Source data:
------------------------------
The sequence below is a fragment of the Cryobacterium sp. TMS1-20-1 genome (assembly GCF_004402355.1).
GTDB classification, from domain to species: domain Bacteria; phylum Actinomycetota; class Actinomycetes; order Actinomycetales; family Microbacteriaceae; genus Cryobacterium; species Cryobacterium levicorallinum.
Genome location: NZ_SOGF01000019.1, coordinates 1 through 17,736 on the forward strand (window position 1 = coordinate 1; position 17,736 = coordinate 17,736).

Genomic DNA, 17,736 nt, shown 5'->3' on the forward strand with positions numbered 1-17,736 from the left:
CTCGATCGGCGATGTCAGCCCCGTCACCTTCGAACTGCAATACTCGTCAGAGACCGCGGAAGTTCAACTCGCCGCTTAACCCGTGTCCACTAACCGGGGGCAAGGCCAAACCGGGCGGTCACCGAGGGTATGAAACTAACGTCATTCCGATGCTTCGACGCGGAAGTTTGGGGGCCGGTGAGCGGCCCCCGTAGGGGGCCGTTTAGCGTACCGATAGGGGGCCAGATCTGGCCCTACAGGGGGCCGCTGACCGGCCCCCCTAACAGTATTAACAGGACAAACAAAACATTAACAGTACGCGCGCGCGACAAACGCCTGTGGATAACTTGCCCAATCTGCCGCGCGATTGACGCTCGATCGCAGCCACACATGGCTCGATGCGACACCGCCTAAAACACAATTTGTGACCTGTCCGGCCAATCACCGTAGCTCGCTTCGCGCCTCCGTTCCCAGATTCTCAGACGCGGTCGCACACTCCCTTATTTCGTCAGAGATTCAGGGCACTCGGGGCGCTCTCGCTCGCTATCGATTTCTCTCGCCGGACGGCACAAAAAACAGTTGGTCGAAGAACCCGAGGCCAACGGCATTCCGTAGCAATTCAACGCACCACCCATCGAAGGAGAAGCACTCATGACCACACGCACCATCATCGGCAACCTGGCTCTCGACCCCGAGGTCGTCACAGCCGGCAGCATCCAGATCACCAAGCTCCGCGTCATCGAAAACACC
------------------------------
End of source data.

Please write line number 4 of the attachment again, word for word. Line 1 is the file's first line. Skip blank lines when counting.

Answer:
Genomic DNA, 17,736 nt, shown 5'->3' on the forward strand with positions numbered 1-17,736 from the left: